Philippines Flooding: 'The Water Was Up to My Neck'

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MANILLA -- The Philippines' capital is underwater as torrential rains brought massive flooding to Manila this week.

Government offices, banks, schools, and shops throughout the city of 12 million are closed. Tens of thousands have found shelter in more than 200 evacuation centers.

Heavy flooding paralyzed much of Manila and the surrounding provinces. Downpours induced by Typhoon Trami submerged 60 percent of the capital region, turning even major highways into rivers.

Government and private offices were closed, including the U.S. embassy.

More than 600,000 people have been affected by the disaster. One-third of them fled to evacuation centers, but some decided to stay in their flooded homes.

Despite the danger of being trapped by the floodwater, many residents chose to stay in their houses for fear of looting. Many also aren't comfortable in the cramped quarters at evacuation centers.

But for Lorina Cabanez and her one-year-old son, a space in the corner of a school gym provided sufficient refuge.

"It was my birthday yesterday," Cabanez told CBN News. "I am just so sad with our situation. But we had to flee our house because the water was already up to my neck," she explained. "It's my wish that this flooding will never happen again, not only for me but for all of us who are now suffering."

The school that's been converted to an evacuation center is housing 200 families. Among them are beneficiaries of CBN's Bless a Child Program.

Five-year-old Angel is one of these children. She was malnourished, weighing only 9 kilos (about 20 pounds) before joining the feeding program. After three months, she weighs 14 kilos (nearly 31 pounds).

Her grandmother, Natividad Belleza, said she is thankful because Angel is now strong enough to handle the current situation.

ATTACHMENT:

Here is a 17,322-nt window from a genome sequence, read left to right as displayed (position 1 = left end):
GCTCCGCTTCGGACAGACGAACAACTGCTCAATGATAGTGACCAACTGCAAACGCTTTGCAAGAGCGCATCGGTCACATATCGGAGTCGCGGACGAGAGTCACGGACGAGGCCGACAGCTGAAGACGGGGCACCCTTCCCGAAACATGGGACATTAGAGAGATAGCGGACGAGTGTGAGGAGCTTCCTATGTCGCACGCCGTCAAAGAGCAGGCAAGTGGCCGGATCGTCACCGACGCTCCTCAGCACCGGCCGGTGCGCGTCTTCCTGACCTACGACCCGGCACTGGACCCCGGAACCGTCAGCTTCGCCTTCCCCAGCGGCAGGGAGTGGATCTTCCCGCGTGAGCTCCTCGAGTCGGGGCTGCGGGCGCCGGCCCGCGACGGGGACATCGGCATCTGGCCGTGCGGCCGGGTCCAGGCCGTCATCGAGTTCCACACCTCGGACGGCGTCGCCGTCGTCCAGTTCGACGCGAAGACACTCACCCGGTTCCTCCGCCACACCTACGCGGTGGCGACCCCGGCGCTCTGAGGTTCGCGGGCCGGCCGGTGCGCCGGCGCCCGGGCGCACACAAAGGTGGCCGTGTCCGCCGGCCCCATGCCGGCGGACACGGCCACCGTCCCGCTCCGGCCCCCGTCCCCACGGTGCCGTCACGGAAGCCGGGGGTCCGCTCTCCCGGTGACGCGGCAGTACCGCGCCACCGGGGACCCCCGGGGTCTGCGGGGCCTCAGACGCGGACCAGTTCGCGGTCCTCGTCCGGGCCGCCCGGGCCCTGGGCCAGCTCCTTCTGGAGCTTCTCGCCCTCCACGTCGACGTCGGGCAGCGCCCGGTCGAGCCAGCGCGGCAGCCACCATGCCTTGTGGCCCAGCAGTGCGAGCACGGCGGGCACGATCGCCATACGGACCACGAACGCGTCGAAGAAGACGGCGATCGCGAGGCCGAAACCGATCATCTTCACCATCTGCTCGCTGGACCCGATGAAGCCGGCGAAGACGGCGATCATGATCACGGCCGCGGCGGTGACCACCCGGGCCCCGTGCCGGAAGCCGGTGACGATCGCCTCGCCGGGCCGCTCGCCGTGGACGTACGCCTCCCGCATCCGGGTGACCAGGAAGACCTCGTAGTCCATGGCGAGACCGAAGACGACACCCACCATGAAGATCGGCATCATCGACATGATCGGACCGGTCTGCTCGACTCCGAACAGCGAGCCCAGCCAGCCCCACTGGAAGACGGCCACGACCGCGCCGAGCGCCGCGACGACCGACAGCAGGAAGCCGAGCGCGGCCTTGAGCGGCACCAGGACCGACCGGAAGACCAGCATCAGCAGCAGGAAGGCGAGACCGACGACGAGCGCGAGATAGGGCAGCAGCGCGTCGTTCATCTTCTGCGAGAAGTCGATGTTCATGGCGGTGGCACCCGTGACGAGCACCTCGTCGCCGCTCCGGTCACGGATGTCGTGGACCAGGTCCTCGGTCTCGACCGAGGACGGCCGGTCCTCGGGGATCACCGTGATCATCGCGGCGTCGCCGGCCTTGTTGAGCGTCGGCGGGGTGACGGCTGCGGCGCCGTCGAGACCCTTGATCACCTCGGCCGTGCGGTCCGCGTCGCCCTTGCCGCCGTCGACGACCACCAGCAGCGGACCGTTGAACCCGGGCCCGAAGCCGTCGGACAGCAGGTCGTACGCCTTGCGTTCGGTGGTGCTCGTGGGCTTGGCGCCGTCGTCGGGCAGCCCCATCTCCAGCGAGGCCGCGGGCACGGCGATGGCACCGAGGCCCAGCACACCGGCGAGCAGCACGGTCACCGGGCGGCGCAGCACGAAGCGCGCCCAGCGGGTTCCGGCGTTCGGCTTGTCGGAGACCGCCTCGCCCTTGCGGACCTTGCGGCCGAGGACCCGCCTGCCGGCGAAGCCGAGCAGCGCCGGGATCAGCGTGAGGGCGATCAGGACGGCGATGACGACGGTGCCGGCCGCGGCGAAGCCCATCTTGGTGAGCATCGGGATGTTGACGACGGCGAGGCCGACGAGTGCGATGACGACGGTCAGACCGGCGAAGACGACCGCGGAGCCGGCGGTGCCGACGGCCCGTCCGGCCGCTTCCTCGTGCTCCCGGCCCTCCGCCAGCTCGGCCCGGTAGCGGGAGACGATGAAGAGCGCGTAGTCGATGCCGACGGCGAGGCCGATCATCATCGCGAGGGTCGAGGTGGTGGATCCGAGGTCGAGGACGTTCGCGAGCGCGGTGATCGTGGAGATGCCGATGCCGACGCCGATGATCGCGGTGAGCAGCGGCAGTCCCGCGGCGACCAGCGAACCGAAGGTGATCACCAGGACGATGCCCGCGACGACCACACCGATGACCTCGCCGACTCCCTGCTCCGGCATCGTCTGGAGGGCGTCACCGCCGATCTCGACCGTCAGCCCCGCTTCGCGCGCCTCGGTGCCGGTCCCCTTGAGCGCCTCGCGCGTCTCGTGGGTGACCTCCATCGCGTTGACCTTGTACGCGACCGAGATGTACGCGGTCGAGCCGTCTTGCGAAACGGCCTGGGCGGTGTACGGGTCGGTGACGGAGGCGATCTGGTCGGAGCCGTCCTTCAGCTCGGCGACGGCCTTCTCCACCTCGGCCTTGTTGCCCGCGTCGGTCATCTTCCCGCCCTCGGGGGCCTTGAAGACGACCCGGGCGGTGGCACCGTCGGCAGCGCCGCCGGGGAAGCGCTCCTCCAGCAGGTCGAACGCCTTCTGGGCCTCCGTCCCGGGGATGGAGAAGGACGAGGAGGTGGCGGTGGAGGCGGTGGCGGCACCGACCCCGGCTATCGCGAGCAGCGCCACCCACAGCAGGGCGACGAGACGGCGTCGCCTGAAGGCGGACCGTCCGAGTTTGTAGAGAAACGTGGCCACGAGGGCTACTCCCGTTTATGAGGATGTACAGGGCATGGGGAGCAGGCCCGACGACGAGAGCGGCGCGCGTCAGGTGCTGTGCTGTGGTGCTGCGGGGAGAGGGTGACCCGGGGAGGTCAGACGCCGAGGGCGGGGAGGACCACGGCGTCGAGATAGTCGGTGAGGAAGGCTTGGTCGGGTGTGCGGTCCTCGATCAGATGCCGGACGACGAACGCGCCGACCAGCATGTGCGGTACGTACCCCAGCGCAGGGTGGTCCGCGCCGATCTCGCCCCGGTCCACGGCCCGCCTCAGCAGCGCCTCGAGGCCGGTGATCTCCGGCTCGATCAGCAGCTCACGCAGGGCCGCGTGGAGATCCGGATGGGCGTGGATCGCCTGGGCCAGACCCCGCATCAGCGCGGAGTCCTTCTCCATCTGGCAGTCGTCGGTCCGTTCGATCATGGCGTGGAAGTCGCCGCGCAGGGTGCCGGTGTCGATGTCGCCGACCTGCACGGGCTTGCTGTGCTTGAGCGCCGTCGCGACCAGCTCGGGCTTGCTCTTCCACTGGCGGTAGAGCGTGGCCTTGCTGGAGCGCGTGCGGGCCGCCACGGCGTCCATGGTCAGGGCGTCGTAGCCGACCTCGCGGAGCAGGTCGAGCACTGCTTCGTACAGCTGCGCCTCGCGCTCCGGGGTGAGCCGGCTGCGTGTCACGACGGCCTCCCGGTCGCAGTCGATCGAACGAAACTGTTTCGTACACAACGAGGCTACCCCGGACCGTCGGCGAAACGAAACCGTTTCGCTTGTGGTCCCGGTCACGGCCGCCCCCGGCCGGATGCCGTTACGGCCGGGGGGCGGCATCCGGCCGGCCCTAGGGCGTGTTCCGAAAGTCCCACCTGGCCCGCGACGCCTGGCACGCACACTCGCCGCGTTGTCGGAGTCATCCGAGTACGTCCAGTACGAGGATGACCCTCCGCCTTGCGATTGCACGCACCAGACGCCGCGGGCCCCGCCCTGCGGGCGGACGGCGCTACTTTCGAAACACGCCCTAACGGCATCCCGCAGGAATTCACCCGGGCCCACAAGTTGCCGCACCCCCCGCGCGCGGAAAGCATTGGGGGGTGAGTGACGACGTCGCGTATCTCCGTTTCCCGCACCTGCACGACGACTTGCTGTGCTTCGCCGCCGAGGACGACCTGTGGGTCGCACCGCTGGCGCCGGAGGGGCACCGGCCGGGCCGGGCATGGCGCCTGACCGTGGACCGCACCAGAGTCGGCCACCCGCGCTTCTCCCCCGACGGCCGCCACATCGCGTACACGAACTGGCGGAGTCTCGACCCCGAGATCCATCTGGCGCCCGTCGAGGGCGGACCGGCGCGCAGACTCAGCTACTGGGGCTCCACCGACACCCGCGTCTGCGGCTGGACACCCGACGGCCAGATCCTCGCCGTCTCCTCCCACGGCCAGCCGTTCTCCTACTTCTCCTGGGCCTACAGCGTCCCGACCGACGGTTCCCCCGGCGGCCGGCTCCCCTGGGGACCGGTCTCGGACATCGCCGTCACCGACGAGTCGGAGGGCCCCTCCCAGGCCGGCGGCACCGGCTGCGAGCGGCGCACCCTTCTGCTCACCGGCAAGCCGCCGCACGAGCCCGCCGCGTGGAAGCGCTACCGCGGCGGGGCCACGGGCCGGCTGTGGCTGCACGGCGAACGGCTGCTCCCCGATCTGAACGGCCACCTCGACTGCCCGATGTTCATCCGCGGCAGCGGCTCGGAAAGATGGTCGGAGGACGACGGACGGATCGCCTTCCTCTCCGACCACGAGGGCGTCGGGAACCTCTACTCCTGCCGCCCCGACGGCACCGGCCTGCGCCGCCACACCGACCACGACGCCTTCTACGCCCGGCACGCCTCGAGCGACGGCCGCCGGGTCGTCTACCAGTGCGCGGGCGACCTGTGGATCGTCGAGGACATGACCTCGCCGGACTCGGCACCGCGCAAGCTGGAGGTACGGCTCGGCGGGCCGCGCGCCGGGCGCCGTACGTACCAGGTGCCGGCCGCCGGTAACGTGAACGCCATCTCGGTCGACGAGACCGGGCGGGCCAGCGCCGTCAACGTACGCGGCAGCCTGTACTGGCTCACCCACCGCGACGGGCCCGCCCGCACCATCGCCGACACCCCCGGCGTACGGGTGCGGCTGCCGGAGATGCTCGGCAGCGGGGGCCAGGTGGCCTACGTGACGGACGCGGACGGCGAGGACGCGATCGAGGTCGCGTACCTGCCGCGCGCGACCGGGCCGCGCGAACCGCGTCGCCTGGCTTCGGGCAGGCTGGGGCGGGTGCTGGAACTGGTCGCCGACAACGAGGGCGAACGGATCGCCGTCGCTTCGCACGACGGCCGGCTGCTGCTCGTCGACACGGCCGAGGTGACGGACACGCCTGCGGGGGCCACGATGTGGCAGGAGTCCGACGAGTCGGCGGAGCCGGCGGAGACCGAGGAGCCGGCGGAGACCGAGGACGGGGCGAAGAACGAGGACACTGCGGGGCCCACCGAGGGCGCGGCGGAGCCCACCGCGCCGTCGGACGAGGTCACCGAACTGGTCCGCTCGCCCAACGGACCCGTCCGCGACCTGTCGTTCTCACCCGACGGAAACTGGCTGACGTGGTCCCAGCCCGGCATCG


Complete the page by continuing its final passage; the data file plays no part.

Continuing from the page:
She's also happy the CBN disaster relief team brought food, mats, and blankets for them and their neighbors.

"First of all, I thank God and I thank people like you who come to comfort us and help us," Belleza told CBN News. "It really means a lot because of all the hardships we face."

Belleza said she's also grateful to her pastor, Teresa Pastera, who has partnered with CBN not only to meet the spiritual needs of their community, but their physical needs as well.

"It's during this time of calamity that the people are more open to the gospel and they seek God's help," Pastor Pastera, with Redeemed Family Foursquare Gospel Church, said.

"And this is why I really praise God for CBN because you are God's instrument for our church to be able to reach out to the people here. We are really blessed! Thank you so much!" she added.

CBN has sent several disaster relief teams to flood-stricken areas. Besides bringing blankets, mats, and food, the teams will also provide medical assistance and job training to help people recover from the flooding.

"Thank you very much CBN for your help. I feel much better," Cabinez said. "The mat and the blanket are a big help to us because we have something to sleep on, and the blankets keep us warm. I really hope you can help more people in need."

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Lucille Talusan

Lucille Talusan

CBN News

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